Why Do We Keep Coming Back to Charles Manson?
A conversation with the writer who documented Manson's last days on earth tells us a lot about his dark, enduring legacy
During the last year of his life at Corcoran State Prison in California, 82-year-old Charles Manson made a lot of phone calls.
The recipient of many of those calls, which were limited to 15 minutes by the state’s prison system, was documentary filmmaker James Buddy Day.
Day had initially contacted Manson because he’d heard the infamous cult leader believed he was innocent of masterminding the gruesome murders of pregnant actress Sharon Tate and six others in 1969, killings which began 50 years ago today at Tate’s home. Though Day was interested in doing a documentary about Manson’s claims about his innocence, he never dreamt he’d actually hear back from the convicted killer. But Day was wrong.
“I wrote him a bunch of letters and didn’t think in a billion years he’d call,” Day tells InsideHook. “Maybe I’d get a letter back or something. And then, out of the blue, he just called me this one time. The first time he called me, I thought he would never call again and that it would just be a story to tell at parties. Then he called again. And then he called again, and it became a reality that I could do this documentary and that he would contribute to it.”
Day spent the next year interviewing Manson by phone from his prison cell. He was the last journalist to have access to the man Rolling Stone called “the most dangerous man alive” in 1970. The tapes of those phone calls were the basis of the documentary Charles Manson: The Final Words as well as Day’s new book, Hippie Cult Leader: The Last Words of Charles Manson.
Day describes talking to Manson as “surreal” and says the aging icon “was aware of his own infamy” and knew his “name was terrifying to people.”
“I mean, the major thing about Manson, you have to know, is he would just reflect. Whatever you brought to him, he would just reflect that back to you.”
“He was this huge personality who was all over the place,” Day says. “I never knew what I was going to get when he would call. Sometimes he was a really good conversationalist. Sometimes he would just rant for 15 minutes. He talked in rhymes sometimes, kind of riddles almost. So, the whole thing was really just trying to decipher who this guy was and what he was saying. Manson was kind of stuck in the ’60s.”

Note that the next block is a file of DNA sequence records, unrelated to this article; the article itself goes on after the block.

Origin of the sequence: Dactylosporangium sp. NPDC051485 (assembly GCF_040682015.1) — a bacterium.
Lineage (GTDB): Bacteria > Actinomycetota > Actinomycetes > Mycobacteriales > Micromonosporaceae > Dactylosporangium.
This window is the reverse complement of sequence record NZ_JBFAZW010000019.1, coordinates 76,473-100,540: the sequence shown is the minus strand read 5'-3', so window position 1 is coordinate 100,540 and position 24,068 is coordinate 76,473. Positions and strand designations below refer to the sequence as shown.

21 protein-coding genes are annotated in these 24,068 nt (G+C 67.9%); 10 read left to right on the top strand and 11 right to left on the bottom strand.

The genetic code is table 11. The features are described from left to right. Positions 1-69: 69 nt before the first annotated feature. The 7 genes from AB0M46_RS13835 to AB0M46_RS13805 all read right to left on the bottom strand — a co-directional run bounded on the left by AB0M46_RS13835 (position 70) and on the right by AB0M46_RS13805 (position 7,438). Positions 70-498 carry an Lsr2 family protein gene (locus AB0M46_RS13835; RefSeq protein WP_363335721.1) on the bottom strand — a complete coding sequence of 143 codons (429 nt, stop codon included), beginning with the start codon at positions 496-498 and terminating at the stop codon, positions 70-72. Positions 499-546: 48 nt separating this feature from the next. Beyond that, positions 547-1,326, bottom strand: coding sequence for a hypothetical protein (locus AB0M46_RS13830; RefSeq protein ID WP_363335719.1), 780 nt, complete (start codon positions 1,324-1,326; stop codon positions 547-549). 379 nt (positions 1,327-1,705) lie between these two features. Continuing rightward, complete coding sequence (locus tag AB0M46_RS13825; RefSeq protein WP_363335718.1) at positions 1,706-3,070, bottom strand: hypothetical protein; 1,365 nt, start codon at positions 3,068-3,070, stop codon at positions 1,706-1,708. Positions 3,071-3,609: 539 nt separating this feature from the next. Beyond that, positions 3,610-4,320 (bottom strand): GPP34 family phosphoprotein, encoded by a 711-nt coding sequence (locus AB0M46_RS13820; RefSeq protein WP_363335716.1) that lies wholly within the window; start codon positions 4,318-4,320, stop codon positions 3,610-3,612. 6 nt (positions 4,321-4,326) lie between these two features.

Though the conversation mostly dwelled on the past, Manson was well aware of current events and public policy.
“As this kind of dark messiah, he attracted tons of people who would write him letters and set up these relationships with him. He would take any help he could get from anyone outside of prison,” Day says. “These disaffected white men would see him and embrace him to be subversive. He would manipulate them by getting them to sell things for him or taking money from them or putting them in touch with other inmates, all to better himself in prison.”
“He was aware of U.S. politics. I don’t recall ever speaking to him about Trump, but he definitely talked about Obama, who he wasn’t a fan of,” Day says. “Manson was raised in the Deep South in the Ohio River Basin … [And much later, in prison] he carved a swastika on his forehead. He kind of adopted a racist persona to align himself with people in prison who could protect themselves. He was definitely a bigot in that sense.”
It wasn’t just men the father-of-three would take advantage of, though.
“He had relationships with women who were looking for different things from him,” Day says. “The major thing about Manson, you have to know, is he would just reflect. Whatever you brought to him, he would reflect that back to you. That’s how he manipulated. That’s how he navigated the world. If you came to him looking for a father figure, he’d just give that back to you. A lot of women have brought something to him, and he would more than happily give it back to them for his own benefit.”
That type of behavior isn’t surprising considering the various philosophies Manson adopted.
“He had this kind of solipsistic philosophy where he was the only person that existed in the universe,” Day says. “He would talk about this kind of philosophy that he had where you are the only person that exists. ‘I am the only person that exists, that nothing else matters.’ It kind of made sense, because he was in prison for most of his life and so, to survive, he kind of adopted these ways of thinking that more focused on his inner self versus the outside world.”
Regardless of how he felt about the outside world, a spate of film over the last two years — including Quentin Tarantino’s Once Upon a Time in Hollywood — have made it clear that the world is still pretty focused on him, even though he died a week after turning 83 in November 2017.
In Day’s opinion, that’s not changing anytime soon.
“Manson’s story really does capture the 1960s in America. It’s become this kind of American folklore,” he says. “It has all these elements of sensationalism in it: a movie star gets killed, the dark messiah who manipulates teenagers and has a thrill kill cult, all wrapped up in the hedonism of the ’60s. When a story comes to represent a particular moment in time, it just seems to resonate forever. And I think we’ll be talking about Manson 25 years from now and 50 years from now, even 100 years from now. In the same way that we talk about Billy the Kid or Lizzie Borden or even O.J. Simpson.”
It makes sense, when you think about: that the same cult of personality that captivated young women in the 1960s would find similar footing in prison, whether it was from cellmates or desperate pen pals. And that even today, two years removed from his death, Manson’s story — however twisted and grim — continues to endure.
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